5 Foods to Instantly Boost Your Mood
When people talk about "comfort foods," they typically mean something hot, greasy, and not terribly nutritious. But foods can be comforting in a different way. Those rich in certain nutrients (such as tryptophan and probiotics) can stimulate neurotransmitter and hormone production, which can in turn lead to short and long-term mood boosts. Feel good about self-medicating with the following five foods.
Cocoa has been shown to boost focus, moods and blood flow to the brain. It's full of minerals and polyphenols that have beneficial brain effects. A study published in early 2013 found cocoa could increase feelings of calmness and contentedness, and a 2010 study found it could help alleviate mental fatigue. Typical chocolate candy contains little cocoa, however (and lots of fat and sugar), so look for dark chocolate, the higher the cocoa or cacao content the better. Hey, maybe this chocolate cranberry cake has health benefits!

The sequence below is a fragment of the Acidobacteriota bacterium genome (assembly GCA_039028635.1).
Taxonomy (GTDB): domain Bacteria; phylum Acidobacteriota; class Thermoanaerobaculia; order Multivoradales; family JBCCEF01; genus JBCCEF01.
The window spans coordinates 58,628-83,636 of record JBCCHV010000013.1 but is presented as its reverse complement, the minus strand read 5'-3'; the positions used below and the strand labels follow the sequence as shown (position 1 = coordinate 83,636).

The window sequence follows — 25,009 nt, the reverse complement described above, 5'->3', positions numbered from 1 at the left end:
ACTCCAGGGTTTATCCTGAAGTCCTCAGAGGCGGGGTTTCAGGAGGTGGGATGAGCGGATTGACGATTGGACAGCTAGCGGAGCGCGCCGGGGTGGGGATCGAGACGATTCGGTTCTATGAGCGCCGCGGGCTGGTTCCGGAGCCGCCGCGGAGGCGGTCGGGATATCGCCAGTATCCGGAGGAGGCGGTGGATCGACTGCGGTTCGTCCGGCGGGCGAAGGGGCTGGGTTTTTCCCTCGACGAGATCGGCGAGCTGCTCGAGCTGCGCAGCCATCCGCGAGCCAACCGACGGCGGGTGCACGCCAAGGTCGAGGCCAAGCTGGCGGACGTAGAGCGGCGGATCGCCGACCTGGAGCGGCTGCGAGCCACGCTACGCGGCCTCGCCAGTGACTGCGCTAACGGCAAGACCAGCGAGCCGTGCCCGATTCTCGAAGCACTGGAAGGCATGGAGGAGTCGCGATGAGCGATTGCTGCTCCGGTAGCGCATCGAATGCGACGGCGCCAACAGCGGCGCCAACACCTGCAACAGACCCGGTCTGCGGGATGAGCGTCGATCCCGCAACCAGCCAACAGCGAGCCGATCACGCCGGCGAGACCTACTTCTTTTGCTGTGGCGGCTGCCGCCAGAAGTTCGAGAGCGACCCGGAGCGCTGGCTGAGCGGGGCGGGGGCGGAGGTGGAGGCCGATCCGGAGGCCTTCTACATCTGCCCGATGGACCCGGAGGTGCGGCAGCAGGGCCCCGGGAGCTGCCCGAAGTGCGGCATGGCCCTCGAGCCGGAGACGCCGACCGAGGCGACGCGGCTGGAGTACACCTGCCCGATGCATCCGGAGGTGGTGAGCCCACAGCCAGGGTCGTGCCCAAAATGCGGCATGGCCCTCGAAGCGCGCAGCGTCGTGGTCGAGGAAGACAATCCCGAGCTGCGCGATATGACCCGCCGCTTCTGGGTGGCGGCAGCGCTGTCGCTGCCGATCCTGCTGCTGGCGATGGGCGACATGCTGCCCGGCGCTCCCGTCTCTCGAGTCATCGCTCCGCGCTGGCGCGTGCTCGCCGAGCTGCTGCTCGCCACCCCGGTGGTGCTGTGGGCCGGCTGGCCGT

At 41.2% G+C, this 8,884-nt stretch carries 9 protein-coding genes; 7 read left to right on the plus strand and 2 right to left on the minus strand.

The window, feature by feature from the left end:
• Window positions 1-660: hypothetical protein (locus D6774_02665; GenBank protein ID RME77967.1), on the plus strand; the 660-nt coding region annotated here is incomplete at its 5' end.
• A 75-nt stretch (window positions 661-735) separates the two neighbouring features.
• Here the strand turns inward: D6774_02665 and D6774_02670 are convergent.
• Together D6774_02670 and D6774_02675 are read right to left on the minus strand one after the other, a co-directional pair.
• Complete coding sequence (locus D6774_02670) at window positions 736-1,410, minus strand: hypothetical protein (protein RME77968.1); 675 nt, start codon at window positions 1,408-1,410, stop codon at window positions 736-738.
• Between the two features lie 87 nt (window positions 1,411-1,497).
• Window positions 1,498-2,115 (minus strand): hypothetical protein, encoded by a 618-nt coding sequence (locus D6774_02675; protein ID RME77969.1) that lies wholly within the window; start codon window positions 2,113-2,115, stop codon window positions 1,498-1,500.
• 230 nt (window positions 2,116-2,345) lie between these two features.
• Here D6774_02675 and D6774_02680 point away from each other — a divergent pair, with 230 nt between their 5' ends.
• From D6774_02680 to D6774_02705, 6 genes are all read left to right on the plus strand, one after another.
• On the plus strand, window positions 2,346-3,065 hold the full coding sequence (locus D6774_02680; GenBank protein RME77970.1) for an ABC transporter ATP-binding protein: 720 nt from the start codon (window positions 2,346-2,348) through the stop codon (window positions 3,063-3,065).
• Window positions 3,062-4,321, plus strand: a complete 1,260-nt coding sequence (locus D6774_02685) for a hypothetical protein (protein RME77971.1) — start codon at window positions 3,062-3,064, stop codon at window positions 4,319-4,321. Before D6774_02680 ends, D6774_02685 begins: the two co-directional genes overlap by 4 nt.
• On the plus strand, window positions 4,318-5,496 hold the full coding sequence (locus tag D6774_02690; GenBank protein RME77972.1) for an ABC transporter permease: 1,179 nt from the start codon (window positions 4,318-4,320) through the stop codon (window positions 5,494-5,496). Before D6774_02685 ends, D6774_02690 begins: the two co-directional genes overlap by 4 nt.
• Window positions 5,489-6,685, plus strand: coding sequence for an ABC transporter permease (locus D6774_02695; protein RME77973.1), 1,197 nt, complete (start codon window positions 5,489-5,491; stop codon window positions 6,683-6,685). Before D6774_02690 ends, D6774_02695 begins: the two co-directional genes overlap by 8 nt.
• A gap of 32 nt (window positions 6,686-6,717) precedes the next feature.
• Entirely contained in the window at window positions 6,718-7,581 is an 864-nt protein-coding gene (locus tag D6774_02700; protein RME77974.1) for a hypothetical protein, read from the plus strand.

2. Greek Yogurt
Scientist are learning that probiotics — like the live cultures found in Greek yogurt — may have a serious effect on mood and overall mental health. It seems the makeup of gut bacteria is almost as important for neurotransmitter production as the environment in the brain. In mice, consuming probiotics led to less anxiety and more energy, and scientists found changes in the areas of their brains related to emotion and mood. Miso, kimchi, kombucha, kefir and tempeh are also good probiotic sources.
3. Pumpkin Seeds
Pumpkin seeds are rich in tryptophan, an amino acid which the body uses to create mood-regulating neurotransmitter serotonin. Sunflower seeds are also high in tryptophan, as are soybeans, sardines, salmon, chicken and tofu. Sprinkle seeds on top of carrot soup for crunch.
A small bowl of of lentils will provide the majority of your recommended daily amounts of folate, an essential mood-boosting nutrient. There's a strong link between depression and low folate levels. Folate also helps with the synthesis of serotonin. Beans in general are good folate sources, as are avocado, citrus fruits and asparagus.
5. Leafy Greens
Magnesium is essential for biochemical reactions in the brain that boost energy levels. Unsurprisingly, most Americans get too little dietary magnesium. Next time you need to put some pep in your step, try skipping the Red Bull and having some magnesium-rich leafy greens. Raw spinach boasts one of the highest magnesium levels; Swiss chard and kale are also good sources — like in this kale, sweet potato, and beet salad. And these dark, leafy greens are also high in mood-boosting folate.